As parents, we often hear that it is important to read with our children every day, and I don’t think many of us would disagree with the researchers, pediatricians, and teachers who make this recommendation. But, as with many things in life, it is much easier to think something is a good idea than it is to actually put that good idea into place. I started to think about how tough it can be to find time for reading together as I read through Real Simple’s “Tips for Managing Back-to-School Stress,” (http://www.realsimple.com/health/mind-mood/stress/labor-of-love-back-to-...) and thought about all of the other things that parents need to focus on at this time of year. Carving out time each day for a shared reading routine sounds wonderful in the abstract, but it can be challenging to do, for many reasons. Often, it may be that the times when you are home with your kids and able to read together are also the times when you need to get other things done – make meals, clean the house, do laundry – and may overlap with the times of day when many kids are most likely to be bouncing off the walls and wanting to do anything but pick up a book. So what’s a parent to do? Here are some tips that may help you follow the American Academy of Pediatrics’ recommendations for reading together (https://littoolkit.aap.org/Pages/home.aspx) without you or your child ending up in tears.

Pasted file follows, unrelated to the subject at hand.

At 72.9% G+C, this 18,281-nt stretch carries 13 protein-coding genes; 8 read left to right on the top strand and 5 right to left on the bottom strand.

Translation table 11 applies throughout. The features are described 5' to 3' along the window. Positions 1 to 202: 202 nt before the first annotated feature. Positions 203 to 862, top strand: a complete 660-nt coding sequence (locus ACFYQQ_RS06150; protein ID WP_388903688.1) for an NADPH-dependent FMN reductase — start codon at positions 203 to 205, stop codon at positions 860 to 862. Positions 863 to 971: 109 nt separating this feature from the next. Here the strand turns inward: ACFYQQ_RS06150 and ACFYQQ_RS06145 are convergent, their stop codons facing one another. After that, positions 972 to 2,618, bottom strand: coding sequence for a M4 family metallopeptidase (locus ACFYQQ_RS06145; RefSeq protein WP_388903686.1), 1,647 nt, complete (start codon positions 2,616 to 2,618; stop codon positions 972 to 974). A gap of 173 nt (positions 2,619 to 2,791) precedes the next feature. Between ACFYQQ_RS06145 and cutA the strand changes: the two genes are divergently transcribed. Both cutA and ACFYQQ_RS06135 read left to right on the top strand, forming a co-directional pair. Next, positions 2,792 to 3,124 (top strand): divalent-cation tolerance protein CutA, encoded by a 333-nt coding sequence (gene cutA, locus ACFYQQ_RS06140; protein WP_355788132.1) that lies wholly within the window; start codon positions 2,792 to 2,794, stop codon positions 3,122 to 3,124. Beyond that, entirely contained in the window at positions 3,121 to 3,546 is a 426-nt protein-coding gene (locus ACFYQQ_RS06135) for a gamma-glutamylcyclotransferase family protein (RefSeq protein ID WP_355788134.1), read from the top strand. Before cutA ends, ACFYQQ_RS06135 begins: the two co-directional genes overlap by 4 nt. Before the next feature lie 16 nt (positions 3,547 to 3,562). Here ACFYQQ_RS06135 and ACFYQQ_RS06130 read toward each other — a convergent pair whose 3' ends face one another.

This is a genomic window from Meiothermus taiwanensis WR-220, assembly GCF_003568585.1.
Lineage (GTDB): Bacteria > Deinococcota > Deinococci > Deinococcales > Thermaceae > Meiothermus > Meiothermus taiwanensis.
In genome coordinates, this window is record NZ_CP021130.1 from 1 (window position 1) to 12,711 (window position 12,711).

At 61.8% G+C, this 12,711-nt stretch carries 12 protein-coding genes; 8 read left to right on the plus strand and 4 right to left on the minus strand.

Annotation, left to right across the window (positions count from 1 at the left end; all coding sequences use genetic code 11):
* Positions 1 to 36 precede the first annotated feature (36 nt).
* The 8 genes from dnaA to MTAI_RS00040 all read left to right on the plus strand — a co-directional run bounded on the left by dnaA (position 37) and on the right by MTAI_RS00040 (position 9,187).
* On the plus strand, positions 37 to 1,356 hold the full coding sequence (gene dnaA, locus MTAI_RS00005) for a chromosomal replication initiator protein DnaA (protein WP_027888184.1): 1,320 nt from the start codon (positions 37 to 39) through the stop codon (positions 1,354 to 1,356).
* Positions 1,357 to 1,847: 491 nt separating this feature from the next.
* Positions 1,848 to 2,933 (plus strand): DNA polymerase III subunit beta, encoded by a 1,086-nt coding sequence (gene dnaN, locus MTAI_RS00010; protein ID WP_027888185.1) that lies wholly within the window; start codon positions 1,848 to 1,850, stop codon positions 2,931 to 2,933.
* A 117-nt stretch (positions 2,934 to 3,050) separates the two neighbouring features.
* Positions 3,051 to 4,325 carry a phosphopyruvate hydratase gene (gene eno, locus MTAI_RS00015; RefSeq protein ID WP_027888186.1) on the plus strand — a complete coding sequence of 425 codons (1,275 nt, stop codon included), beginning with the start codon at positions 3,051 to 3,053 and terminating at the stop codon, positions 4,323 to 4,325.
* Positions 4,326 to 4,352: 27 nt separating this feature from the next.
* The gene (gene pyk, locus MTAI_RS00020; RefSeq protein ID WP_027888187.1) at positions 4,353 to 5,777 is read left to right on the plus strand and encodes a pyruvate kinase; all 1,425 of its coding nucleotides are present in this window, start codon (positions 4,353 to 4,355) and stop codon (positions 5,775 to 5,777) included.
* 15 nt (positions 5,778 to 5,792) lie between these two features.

Especially as the school year begins again, life is hectic for everyone. I hope these tips help you think about ways to make shared reading time feel like a reward and a break, rather than another thing that just needs to get done before bedtime. If you and your child are having fun together, you can’t go wrong.